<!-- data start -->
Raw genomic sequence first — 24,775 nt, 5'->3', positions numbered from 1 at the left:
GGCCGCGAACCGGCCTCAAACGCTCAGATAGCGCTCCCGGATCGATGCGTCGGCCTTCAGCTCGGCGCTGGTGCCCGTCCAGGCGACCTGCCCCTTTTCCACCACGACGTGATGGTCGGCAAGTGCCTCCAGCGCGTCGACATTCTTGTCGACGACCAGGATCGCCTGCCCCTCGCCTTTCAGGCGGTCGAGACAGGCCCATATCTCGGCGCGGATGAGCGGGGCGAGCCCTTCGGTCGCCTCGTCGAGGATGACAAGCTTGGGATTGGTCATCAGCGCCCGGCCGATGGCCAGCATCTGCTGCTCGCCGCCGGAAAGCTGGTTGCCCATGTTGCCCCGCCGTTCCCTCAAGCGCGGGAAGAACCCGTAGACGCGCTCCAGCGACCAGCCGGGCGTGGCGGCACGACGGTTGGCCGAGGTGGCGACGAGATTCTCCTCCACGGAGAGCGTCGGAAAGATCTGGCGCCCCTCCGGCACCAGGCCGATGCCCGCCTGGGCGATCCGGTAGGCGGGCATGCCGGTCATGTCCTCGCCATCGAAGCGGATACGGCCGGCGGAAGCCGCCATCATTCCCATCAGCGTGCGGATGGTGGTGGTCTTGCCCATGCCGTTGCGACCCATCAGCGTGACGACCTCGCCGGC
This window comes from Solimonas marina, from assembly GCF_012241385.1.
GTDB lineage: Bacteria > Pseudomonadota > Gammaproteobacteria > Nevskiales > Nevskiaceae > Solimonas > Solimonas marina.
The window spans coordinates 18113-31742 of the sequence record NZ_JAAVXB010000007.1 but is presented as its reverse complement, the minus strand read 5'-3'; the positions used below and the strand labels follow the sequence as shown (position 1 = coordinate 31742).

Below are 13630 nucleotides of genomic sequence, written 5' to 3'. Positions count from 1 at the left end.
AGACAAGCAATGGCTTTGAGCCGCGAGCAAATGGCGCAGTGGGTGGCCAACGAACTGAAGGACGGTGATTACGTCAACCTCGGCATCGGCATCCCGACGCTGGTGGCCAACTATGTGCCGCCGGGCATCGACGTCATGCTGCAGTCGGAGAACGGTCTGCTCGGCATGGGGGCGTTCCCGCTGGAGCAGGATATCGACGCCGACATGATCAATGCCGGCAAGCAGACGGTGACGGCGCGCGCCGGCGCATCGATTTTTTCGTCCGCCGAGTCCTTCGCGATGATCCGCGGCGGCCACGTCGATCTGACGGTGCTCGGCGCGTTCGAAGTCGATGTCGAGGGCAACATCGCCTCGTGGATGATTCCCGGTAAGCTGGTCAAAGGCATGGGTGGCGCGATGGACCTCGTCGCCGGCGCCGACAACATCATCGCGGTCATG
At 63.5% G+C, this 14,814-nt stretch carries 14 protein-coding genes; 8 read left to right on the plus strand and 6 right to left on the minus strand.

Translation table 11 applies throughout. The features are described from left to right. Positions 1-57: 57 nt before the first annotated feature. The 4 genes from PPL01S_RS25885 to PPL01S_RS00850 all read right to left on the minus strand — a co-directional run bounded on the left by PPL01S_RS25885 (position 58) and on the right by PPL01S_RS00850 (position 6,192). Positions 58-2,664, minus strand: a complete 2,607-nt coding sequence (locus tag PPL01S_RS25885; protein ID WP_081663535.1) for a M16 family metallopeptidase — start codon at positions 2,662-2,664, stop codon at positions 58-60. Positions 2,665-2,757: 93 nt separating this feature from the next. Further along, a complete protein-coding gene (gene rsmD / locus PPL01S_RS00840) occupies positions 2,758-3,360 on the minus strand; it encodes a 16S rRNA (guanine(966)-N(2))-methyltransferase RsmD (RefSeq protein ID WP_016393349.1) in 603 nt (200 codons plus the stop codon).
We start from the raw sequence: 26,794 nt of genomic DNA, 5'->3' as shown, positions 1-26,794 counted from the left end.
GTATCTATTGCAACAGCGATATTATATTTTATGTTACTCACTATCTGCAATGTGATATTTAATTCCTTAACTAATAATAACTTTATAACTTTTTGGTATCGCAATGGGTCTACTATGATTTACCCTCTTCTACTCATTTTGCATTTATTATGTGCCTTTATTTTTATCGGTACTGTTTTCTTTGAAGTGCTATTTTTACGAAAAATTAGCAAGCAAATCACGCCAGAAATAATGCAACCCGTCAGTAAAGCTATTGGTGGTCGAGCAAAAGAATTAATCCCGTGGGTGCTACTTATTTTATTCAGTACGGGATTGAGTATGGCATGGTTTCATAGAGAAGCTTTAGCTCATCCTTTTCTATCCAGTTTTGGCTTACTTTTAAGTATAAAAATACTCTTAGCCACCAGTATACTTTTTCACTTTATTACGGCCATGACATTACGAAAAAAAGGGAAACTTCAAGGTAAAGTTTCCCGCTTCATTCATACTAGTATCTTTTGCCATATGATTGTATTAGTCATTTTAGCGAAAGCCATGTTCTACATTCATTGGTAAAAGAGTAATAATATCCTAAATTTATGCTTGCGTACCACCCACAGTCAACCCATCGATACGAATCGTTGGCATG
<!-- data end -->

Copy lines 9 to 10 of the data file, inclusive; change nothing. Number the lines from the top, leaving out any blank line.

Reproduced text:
Translation table 11 applies throughout. The features are described from left to right. Positions 1-57: 57 nt before the first annotated feature. The 4 genes from PPL01S_RS25885 to PPL01S_RS00850 all read right to left on the minus strand — a co-directional run bounded on the left by PPL01S_RS25885 (position 58) and on the right by PPL01S_RS00850 (position 6,192). Positions 58-2,664, minus strand: a complete 2,607-nt coding sequence (locus tag PPL01S_RS25885; protein ID WP_081663535.1) for a M16 family metallopeptidase — start codon at positions 2,662-2,664, stop codon at positions 58-60. Positions 2,665-2,757: 93 nt separating this feature from the next. Further along, a complete protein-coding gene (gene rsmD / locus PPL01S_RS00840) occupies positions 2,758-3,360 on the minus strand; it encodes a 16S rRNA (guanine(966)-N(2))-methyltransferase RsmD (RefSeq protein ID WP_016393349.1) in 603 nt (200 codons plus the stop codon).
We start from the raw sequence: 26,794 nt of genomic DNA, 5'->3' as shown, positions 1-26,794 counted from the left end.